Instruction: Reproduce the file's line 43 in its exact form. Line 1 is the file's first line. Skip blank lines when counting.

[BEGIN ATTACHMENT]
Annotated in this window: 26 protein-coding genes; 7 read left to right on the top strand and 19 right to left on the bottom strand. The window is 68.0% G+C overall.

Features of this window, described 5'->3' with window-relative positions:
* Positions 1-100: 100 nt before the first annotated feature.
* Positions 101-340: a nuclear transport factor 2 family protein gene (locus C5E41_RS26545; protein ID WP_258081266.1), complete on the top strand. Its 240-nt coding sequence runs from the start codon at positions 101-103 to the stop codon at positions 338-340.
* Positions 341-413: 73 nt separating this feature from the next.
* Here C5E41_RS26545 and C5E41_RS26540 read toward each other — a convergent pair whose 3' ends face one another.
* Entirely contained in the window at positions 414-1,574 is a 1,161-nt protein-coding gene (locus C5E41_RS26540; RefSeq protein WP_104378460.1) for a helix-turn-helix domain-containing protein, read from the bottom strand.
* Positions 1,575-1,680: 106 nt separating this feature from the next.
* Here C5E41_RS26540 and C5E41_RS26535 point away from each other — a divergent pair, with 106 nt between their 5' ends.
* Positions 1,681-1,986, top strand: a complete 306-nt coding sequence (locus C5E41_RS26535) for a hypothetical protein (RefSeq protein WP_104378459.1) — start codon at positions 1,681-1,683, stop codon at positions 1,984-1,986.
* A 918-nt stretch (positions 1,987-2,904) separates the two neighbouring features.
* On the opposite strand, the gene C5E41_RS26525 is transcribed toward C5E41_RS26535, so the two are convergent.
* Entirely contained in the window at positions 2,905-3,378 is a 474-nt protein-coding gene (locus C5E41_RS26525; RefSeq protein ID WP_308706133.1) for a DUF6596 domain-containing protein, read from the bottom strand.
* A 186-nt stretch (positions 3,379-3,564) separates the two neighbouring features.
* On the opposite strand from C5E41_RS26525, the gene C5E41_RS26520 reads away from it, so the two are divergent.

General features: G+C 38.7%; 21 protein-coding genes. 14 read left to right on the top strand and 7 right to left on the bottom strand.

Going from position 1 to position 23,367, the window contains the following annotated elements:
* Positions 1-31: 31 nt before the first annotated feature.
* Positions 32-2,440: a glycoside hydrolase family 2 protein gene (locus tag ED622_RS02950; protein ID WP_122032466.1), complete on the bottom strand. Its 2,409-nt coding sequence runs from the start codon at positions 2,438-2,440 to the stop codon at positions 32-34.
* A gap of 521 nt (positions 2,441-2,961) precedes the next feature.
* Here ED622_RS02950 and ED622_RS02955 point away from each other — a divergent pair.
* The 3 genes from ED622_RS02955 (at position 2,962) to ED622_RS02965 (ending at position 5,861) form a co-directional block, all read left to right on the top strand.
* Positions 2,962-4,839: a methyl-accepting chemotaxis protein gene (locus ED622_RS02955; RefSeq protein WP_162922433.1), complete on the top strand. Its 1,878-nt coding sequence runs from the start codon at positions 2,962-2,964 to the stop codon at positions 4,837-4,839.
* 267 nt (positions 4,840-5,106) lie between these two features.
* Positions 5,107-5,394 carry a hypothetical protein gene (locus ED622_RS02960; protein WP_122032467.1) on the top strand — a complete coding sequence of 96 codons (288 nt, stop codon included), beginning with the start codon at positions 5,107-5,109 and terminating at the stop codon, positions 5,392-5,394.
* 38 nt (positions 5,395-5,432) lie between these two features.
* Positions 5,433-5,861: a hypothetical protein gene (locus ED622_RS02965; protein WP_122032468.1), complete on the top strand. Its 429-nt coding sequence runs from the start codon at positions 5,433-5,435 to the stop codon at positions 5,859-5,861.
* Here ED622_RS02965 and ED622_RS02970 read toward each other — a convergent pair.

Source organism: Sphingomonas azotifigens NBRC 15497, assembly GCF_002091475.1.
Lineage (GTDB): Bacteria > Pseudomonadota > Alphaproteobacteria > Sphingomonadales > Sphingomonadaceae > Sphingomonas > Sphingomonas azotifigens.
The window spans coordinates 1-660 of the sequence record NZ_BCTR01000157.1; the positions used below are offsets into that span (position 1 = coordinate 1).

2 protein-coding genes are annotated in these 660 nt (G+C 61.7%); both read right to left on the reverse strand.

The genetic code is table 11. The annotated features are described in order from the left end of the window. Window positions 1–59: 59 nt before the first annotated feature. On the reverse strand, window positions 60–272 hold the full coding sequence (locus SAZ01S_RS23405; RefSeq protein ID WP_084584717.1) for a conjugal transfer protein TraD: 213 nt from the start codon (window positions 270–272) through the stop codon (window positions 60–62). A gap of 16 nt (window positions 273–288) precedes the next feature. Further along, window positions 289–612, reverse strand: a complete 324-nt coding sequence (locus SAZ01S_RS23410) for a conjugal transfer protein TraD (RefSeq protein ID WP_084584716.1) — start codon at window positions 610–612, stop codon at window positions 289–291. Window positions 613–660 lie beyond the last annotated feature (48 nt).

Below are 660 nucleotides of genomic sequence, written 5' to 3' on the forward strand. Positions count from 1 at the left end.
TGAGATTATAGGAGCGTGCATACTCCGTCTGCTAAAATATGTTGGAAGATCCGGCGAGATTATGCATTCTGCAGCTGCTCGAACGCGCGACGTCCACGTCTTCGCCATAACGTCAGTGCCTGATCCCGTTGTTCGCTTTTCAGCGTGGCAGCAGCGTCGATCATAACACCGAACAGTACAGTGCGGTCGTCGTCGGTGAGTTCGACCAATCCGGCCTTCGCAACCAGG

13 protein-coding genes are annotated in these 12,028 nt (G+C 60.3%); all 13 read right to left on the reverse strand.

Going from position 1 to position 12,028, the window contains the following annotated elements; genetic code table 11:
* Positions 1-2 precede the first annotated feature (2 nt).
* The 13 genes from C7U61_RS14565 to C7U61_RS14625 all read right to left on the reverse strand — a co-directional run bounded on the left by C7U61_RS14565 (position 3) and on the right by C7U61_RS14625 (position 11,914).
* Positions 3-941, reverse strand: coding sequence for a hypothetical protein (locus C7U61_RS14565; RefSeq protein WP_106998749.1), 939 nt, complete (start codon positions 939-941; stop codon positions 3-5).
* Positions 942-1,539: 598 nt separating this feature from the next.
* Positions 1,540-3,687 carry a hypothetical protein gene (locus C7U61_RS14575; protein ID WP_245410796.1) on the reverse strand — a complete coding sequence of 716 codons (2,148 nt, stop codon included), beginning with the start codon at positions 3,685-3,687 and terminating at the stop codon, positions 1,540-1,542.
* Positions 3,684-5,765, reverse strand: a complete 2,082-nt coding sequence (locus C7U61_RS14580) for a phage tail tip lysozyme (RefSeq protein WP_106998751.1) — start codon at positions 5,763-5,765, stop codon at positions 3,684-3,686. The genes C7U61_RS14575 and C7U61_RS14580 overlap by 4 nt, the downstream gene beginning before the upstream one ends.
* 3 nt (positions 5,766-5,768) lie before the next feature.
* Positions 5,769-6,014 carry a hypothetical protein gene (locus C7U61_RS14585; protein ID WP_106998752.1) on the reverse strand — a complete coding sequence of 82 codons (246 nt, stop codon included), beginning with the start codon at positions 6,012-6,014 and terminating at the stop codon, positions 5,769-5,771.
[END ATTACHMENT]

* Positions 3,684-5,765, reverse strand: a complete 2,082-nt coding sequence (locus C7U61_RS14580) for a phage tail tip lysozyme (RefSeq protein WP_106998751.1) — start codon at positions 5,763-5,765, stop codon at positions 3,684-3,686. The genes C7U61_RS14575 and C7U61_RS14580 overlap by 4 nt, the downstream gene beginning before the upstream one ends.